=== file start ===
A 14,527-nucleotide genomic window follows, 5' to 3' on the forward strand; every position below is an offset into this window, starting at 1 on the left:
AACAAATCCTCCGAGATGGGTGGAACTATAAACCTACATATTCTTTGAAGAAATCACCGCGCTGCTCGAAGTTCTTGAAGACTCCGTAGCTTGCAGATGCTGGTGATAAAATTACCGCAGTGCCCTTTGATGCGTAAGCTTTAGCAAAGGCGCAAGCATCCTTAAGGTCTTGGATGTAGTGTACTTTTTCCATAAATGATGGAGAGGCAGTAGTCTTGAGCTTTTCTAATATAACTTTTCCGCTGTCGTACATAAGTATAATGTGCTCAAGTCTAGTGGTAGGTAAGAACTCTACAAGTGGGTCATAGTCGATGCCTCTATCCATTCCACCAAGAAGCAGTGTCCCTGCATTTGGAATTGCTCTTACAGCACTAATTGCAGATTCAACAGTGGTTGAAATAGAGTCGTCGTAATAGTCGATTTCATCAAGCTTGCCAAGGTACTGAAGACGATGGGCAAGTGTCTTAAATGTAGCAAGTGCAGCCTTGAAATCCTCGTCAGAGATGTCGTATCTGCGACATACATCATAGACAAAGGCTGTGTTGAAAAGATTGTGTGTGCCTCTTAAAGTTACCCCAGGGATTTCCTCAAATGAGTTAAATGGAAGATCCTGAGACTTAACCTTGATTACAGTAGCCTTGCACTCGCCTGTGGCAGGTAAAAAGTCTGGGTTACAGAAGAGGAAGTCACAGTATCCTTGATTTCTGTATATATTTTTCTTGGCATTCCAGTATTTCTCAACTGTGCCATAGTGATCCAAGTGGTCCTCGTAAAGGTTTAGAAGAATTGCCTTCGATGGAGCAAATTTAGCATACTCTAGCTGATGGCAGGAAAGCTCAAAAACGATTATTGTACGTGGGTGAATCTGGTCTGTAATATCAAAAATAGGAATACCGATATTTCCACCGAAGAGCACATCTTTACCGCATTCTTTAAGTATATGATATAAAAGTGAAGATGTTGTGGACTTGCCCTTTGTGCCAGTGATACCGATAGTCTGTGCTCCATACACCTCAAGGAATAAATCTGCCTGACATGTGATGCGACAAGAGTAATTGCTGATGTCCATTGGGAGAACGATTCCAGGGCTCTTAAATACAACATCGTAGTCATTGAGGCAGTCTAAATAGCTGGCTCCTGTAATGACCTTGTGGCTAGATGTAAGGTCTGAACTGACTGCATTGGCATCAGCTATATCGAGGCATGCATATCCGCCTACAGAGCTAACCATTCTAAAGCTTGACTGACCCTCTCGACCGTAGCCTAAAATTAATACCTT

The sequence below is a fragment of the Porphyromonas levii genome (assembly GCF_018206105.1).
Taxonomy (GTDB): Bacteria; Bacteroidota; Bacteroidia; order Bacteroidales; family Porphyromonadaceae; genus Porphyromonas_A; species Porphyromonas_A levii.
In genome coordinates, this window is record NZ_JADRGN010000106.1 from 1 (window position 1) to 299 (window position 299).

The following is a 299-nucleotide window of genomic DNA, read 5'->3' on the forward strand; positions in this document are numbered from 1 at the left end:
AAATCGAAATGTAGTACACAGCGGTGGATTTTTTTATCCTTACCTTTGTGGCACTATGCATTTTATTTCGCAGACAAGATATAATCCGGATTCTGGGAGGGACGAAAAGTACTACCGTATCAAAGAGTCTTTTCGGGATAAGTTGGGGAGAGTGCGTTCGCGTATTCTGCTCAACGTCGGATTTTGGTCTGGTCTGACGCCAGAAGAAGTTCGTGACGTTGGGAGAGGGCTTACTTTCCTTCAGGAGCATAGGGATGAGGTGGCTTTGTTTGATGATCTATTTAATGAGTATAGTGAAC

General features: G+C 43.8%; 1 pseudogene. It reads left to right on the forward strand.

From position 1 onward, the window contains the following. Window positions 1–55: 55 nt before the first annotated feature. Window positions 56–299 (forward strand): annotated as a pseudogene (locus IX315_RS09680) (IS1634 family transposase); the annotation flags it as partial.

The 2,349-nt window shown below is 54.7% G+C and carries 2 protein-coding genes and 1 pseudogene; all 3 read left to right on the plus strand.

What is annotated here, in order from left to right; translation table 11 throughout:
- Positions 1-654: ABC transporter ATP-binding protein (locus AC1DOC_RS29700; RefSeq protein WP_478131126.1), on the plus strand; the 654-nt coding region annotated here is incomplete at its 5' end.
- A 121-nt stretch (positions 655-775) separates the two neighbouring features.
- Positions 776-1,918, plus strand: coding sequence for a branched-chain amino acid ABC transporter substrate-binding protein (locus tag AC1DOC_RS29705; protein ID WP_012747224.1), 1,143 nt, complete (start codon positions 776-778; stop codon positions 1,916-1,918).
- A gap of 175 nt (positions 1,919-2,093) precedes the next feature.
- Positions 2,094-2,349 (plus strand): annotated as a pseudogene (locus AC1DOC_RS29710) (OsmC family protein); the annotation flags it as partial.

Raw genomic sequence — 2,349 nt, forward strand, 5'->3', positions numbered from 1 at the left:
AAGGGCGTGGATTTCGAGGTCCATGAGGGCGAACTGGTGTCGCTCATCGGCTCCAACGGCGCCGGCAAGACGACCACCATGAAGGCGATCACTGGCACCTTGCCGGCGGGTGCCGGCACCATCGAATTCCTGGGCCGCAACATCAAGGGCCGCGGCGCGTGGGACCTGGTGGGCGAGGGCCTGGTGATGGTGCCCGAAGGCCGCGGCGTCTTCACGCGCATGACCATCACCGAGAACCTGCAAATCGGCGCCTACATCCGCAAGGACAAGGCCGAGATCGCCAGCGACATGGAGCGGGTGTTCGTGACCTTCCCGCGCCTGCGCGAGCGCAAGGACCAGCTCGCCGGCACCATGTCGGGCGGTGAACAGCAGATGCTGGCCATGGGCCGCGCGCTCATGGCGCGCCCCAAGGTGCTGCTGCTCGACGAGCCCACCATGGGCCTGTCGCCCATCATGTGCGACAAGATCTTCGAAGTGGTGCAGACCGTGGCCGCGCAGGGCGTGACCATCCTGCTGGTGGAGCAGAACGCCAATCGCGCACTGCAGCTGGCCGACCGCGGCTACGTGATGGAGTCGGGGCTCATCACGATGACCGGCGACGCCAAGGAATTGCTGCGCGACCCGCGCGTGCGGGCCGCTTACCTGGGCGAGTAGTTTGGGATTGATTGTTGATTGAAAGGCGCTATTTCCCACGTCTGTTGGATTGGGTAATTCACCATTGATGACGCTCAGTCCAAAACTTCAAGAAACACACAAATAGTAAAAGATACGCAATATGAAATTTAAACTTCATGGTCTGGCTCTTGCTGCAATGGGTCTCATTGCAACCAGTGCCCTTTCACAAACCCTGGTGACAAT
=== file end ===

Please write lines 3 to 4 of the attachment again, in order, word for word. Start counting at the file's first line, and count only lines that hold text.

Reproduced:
The sequence below is a fragment of the Porphyromonas levii genome (assembly GCF_018206105.1).
Taxonomy (GTDB): Bacteria; Bacteroidota; Bacteroidia; order Bacteroidales; family Porphyromonadaceae; genus Porphyromonas_A; species Porphyromonas_A levii.